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J Biomed Opt. 2015 May;20(5):051003. doi: 10.1117/1.JBO.20.5.051003.

Infrared spectroscopy study of the influence of inhaled vapors/smoke produced by cigarettes of active smokers.

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National Institute for Laser, Plasma and Radiation Physics, Department of Lasers, 409 Atomistilor Street, P.O. Box MG-36, 077125 Bucharest, RomaniabUniversity Politehnica of Bucharest, Faculty of Applied Sciences, Department of Physics, 313 Splaiul Indepe.


While much is known about the effect of smoke and vapors on the composition of blood, little is known about their impact on the composition of breath. When tobacco from traditional cigarettes (T) is burned, it produces harmful smoke compared with the vapor produced when using electronic cigarettes (E). Using a noninvasive, safe, and rapid CO2 laser-photoacoustic method, this study aimed to examine the ethylene changes at different time intervals in the exhaled breath composition of E-cigarette smokers and T-cigarette smokers, before and after the consecutive exposures to cigarettes. Oxidative stress from exposure to tobacco smoke has a role in the pathogenic process, leading to chronic obstructive pulmonary disease. The evidence on the mechanisms by which T-smoking causes damage indicates that there is no risk-free level of exposure to tobacco smoke. The study revealed that the ethylene level (in the E-cigarette smoker's case) was found to be in smaller concentrations (compared with T-cigarette smoker's case) and that E-cigarettes may provide an alternative to T-cigarette smoking.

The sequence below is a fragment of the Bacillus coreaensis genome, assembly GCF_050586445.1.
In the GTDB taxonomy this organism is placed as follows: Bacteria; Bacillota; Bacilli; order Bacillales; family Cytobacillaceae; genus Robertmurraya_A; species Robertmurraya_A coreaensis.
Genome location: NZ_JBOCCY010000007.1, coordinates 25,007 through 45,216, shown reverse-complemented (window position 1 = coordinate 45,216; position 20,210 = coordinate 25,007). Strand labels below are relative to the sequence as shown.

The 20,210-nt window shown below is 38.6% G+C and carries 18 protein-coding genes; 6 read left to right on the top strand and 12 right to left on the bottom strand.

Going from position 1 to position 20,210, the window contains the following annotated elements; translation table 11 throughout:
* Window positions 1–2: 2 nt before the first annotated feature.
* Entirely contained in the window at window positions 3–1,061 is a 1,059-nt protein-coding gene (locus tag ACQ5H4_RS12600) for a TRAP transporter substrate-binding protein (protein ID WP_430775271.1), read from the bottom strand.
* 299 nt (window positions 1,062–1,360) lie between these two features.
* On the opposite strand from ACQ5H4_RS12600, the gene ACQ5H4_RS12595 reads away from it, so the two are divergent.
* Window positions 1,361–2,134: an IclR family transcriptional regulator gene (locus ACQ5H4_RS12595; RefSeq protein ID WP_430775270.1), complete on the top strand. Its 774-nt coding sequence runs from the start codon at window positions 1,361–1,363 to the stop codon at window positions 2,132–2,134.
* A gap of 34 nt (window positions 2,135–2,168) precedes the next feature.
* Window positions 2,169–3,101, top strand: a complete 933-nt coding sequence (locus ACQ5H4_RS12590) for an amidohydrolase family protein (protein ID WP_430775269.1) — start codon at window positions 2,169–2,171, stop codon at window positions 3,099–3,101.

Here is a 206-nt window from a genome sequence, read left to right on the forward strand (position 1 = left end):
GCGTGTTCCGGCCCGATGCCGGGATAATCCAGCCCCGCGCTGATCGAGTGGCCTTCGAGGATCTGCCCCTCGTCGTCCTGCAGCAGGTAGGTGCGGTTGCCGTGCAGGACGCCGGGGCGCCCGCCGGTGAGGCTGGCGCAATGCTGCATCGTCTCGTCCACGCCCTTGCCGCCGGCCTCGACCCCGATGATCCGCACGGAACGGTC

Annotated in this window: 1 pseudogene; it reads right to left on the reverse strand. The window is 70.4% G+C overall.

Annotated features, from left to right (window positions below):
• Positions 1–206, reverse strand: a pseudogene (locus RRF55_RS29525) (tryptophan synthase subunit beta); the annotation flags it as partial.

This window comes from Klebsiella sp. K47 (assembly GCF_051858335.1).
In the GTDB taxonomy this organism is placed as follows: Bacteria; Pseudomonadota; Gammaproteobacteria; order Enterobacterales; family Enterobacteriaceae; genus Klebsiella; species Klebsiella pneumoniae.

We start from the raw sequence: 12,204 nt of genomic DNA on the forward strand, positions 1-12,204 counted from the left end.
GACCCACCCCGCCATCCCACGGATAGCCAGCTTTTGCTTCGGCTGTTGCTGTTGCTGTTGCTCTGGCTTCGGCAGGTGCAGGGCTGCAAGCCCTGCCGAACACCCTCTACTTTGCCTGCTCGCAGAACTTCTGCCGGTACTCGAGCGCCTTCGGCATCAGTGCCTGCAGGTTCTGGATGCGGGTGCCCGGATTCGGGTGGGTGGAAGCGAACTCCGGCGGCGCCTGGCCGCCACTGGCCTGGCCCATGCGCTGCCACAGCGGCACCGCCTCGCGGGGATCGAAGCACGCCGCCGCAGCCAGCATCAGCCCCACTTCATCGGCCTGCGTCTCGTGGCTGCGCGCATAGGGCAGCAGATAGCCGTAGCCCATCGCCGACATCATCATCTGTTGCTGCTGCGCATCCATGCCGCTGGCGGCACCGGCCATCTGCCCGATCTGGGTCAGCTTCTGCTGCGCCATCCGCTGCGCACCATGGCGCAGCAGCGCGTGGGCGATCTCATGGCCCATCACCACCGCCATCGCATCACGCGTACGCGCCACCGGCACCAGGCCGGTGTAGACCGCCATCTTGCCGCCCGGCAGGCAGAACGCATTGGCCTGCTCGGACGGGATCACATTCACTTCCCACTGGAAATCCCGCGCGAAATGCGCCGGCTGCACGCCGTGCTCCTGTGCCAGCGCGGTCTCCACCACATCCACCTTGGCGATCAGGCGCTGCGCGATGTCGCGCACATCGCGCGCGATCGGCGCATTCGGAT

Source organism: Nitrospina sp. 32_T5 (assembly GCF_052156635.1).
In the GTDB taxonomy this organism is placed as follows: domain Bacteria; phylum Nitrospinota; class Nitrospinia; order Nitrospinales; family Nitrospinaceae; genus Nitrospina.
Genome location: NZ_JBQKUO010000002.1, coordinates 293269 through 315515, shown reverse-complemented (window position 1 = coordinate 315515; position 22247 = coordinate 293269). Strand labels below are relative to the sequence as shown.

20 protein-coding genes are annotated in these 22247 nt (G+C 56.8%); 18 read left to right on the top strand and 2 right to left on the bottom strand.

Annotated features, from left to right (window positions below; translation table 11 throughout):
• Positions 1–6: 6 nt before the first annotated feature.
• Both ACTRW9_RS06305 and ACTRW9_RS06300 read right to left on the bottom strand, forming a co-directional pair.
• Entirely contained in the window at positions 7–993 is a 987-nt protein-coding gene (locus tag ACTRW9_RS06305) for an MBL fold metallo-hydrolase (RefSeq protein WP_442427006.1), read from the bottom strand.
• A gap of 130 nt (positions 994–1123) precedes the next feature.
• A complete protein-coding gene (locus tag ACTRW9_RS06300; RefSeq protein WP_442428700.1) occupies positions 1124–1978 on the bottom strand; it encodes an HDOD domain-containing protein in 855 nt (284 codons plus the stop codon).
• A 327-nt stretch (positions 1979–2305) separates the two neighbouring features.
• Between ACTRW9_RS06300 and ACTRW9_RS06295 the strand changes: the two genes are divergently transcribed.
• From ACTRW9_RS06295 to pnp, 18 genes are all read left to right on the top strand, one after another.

[Indexed for MEDLINE]

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